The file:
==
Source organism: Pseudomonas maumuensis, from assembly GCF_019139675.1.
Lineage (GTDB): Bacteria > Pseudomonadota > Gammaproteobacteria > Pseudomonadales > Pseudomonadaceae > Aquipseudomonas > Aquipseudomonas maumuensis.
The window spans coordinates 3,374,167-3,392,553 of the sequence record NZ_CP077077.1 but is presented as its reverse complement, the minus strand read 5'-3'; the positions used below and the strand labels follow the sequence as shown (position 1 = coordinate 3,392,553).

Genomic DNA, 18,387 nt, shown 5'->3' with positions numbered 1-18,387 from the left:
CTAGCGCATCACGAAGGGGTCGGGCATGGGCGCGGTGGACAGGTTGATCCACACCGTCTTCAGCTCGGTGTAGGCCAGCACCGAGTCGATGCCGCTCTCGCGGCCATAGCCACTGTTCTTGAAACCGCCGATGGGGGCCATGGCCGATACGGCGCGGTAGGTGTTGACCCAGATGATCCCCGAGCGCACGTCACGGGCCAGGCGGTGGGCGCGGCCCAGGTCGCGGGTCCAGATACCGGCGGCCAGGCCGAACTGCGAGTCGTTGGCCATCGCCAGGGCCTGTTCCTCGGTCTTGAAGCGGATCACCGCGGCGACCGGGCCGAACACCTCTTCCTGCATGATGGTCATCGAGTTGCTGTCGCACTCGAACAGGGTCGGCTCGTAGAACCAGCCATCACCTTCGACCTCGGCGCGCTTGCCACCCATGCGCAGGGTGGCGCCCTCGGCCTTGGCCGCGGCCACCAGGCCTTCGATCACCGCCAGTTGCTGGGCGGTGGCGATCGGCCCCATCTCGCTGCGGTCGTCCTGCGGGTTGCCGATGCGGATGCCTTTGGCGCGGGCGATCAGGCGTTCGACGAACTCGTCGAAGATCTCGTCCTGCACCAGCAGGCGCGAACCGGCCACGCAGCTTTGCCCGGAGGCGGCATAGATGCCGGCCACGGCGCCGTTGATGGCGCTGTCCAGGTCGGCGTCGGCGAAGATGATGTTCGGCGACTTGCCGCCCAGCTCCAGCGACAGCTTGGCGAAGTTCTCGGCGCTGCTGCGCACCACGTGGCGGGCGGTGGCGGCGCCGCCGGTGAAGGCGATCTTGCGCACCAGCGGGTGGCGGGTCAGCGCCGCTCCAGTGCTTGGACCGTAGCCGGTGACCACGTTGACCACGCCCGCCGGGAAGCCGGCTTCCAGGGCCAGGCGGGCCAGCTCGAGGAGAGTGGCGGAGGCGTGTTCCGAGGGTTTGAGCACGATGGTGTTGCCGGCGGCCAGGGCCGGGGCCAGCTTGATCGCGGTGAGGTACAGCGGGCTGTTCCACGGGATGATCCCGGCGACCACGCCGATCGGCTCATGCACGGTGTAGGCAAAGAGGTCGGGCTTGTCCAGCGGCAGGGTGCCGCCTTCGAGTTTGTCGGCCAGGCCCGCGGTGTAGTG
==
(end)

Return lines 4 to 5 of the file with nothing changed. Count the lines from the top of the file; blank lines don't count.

Genomic DNA, 18,387 nt, shown 5'->3' with positions numbered 1-18,387 from the left:
CTAGCGCATCACGAAGGGGTCGGGCATGGGCGCGGTGGACAGGTTGATCCACACCGTCTTCAGCTCGGTGTAGGCCAGCACCGAGTCGATGCCGCTCTCGCGGCCATAGCCACTGTTCTTGAAACCGCCGATGGGGGCCATGGCCGATACGGCGCGGTAGGTGTTGACCCAGATGATCCCCGAGCGCACGTCACGGGCCAGGCGGTGGGCGCGGCCCAGGTCGCGGGTCCAGATACCGGCGGCCAGGCCGAACTGCGAGTCGTTGGCCATCGCCAGGGCCTGTTCCTCGGTCTTGAAGCGGATCACCGCGGCGACCGGGCCGAACACCTCTTCCTGCATGATGGTCATCGAGTTGCTGTCGCACTCGAACAGGGTCGGCTCGTAGAACCAGCCATCACCTTCGACCTCGGCGCGCTTGCCACCCATGCGCAGGGTGGCGCCCTCGGCCTTGGCCGCGGCCACCAGGCCTTCGATCACCGCCAGTTGCTGGGCGGTGGCGATCGGCCCCATCTCGCTGCGGTCGTCCTGCGGGTTGCCGATGCGGATGCCTTTGGCGCGGGCGATCAGGCGTTCGACGAACTCGTCGAAGATCTCGTCCTGCACCAGCAGGCGCGAACCGGCCACGCAGCTTTGCCCGGAGGCGGCATAGATGCCGGCCACGGCGCCGTTGATGGCGCTGTCCAGGTCGGCGTCGGCGAAGATGATGTTCGGCGACTTGCCGCCCAGCTCCAGCGACAGCTTGGCGAAGTTCTCGGCGCTGCTGCGCACCACGTGGCGGGCGGTGGCGGCGCCGCCGGTGAAGGCGATCTTGCGCACCAGCGGGTGGCGGGTCAGCGCCGCTCCAGTGCTTGGACCGTAGCCGGTGACCACGTTGACCACGCCCGCCGGGAAGCCGGCTTCCAGGGCCAGGCGGGCCAGCTCGAGGAGAGTGGCGGAGGCGTGTTCCGAGGGTTTGAGCACGATGGTGTTGCCGGCGGCCAGGGCCGGGGCCAGCTTGATCGCGGTGAGGTACAGCGGGCTGTTCCACGGGATGATCCCGGCGACCACGCCGATCGGCTCATGCACGGTGTAGGCAAAGAGGTCGGGCTTGTCCAGCGGCAGGGTGCCGCCTTCGAGTTTGTCGGCCAGGCCCGCGGTGTAGTG